Spring Lever accidents - Page 3

A haven dedicated to manual espresso machine aficionados.
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Almico

#21: Post by Almico »

We use levers at my coffee bars. The first thing I tell all my employees is never stand in front of the group when pulling the lever...never. Always stand to one side or the other. 4 years and no accidents. Pu-pu.

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stefano65
Sponsor

#22: Post by stefano65 »

To make a little funny (or not note about it)
Growing up in Italy in the 60's-70's
the joke was that you could tell
a Barista by the front missing teeth :oops:
Stefano Cremonesi
Stefano's Espresso Care
Repairs & sales from Oregon.

El_hondero (original poster)

#23: Post by El_hondero (original poster) »

thanks for all the stories guys! make a great afternoon lunch read!

i've come to develop 3 rules for myself for now
always pull with 2 hands on the lever .
make sure both hands are dry.
and pay attention to what you're doing!

mgrayson
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#24: Post by mgrayson »

I'm surprised there are no safety mechanisms. A clutch that engages at 1 ft/sec wouldn't interfere with any normal operation.

ira
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#25: Post by ira »

They were designed a long time ago before liability issues. They were theoretically going to be replaced with safer groups starting in 61 when the E-61 group showed up. Why they are still around at all is an interesting question.

Ira

baldheadracing
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#26: Post by baldheadracing »

mgrayson wrote:I'm surprised there are no safety mechanisms. A clutch that engages at 1 ft/sec wouldn't interfere with any normal operation.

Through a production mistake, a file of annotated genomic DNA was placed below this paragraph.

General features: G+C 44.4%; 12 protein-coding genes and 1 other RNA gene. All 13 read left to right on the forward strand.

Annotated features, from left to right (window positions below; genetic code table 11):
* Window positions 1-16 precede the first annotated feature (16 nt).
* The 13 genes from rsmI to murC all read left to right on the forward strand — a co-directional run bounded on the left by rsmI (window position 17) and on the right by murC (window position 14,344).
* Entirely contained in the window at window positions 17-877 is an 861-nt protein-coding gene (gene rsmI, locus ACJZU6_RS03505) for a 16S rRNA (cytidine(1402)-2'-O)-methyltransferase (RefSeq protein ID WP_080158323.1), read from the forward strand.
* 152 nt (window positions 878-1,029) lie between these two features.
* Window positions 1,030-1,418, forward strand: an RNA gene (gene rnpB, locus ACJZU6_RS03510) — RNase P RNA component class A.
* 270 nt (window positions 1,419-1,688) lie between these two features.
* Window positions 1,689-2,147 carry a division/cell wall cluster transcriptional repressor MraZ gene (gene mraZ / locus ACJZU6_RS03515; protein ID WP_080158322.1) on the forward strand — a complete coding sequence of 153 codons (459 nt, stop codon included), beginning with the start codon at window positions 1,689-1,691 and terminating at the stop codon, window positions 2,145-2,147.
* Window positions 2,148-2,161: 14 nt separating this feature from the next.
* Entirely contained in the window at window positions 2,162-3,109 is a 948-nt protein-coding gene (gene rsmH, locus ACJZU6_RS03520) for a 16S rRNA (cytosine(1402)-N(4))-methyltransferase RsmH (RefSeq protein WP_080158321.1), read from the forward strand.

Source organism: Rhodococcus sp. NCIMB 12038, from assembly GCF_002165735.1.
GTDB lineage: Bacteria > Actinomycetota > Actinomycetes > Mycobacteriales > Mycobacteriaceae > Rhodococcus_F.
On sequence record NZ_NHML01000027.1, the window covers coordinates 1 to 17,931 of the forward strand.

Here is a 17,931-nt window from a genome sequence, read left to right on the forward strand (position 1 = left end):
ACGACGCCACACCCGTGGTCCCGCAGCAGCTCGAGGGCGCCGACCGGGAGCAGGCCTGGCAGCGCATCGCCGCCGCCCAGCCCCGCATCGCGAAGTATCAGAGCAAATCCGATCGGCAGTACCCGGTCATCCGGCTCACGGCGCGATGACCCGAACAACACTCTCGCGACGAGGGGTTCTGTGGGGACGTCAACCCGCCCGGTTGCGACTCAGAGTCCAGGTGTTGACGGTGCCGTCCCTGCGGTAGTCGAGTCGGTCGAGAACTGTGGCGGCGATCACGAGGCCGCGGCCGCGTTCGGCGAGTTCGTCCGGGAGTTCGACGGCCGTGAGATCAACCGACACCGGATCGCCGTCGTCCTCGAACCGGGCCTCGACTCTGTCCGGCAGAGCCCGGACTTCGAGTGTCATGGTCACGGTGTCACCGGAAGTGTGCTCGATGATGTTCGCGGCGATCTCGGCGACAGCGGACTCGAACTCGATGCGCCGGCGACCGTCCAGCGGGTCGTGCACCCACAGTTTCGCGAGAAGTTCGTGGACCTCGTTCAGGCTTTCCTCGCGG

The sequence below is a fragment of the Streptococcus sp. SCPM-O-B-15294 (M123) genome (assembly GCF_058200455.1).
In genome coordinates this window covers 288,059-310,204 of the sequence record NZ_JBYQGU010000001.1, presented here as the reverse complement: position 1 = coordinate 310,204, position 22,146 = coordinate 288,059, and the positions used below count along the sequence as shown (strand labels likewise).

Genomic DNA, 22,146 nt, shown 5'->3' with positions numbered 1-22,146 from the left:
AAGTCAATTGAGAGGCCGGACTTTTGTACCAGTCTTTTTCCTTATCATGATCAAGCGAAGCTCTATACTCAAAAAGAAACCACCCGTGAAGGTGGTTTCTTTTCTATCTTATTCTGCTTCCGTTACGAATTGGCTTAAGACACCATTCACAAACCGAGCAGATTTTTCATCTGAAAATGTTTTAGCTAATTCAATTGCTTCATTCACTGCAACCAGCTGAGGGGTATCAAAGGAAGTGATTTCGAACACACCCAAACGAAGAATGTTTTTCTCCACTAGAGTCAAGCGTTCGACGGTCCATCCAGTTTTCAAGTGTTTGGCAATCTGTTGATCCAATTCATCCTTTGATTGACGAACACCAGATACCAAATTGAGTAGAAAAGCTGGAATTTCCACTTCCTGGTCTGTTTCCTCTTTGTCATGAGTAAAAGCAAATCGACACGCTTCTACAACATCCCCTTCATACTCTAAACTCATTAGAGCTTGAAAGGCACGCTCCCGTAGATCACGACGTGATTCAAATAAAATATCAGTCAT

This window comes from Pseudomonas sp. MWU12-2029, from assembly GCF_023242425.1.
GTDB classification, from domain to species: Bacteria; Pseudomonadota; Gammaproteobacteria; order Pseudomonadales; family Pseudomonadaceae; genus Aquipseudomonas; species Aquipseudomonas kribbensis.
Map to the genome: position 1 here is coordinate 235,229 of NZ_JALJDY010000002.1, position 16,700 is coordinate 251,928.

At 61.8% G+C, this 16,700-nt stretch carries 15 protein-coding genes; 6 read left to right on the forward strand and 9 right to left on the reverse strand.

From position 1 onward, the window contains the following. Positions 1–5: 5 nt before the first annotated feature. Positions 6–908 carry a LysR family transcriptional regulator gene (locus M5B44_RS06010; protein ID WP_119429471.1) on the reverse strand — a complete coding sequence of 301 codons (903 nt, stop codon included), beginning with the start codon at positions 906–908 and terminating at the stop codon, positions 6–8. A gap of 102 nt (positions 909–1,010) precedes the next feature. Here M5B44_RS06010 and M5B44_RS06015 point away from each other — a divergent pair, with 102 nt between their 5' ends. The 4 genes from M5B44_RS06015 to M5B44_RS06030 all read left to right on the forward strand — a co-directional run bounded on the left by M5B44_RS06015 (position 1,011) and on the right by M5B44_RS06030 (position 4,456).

Some commercial lever machines have clutches.

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drgary
Team HB

#27: Post by drgary »

My spring lever locks in the down position. I only cock it after locking in the portafilter filled with coffee or partially cock it to do a group flush. The machine is mounted high so the lever is easy to pull down. When I do so, I am standing back and to the side, clear of its travel. Although I built a robust spring clamp to service it, I later learned that the spring can be released when it is relaxed by turning the piston out with a tool that inserts into grip holes. I discourage guests from moving the lever when the machine is idle. I treat it with respect and no accidents so far. But then I'm not using it behind a cramped counter every day with my front teeth missing. :)
Gary
LMWDP#308

What I WOULD do for a good cup of coffee!

RockyIII
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#28: Post by RockyIII »

It happened to me once when I had a Londinium. My hand was moist, and the lever slipped out of my grasp. Neither me or the machine was injured, but from then on I always used two hands to pull the lever to make sure it wouldn't happen again.

Idfixe

#29: Post by Idfixe »

I guess this thread makes a case for the Leva x

pizzaman383
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#30: Post by pizzaman383 » replying to Idfixe »

Or the LSM with the safety device.
Curtis
LMWDP #551
“Taste every shot before adding milk!”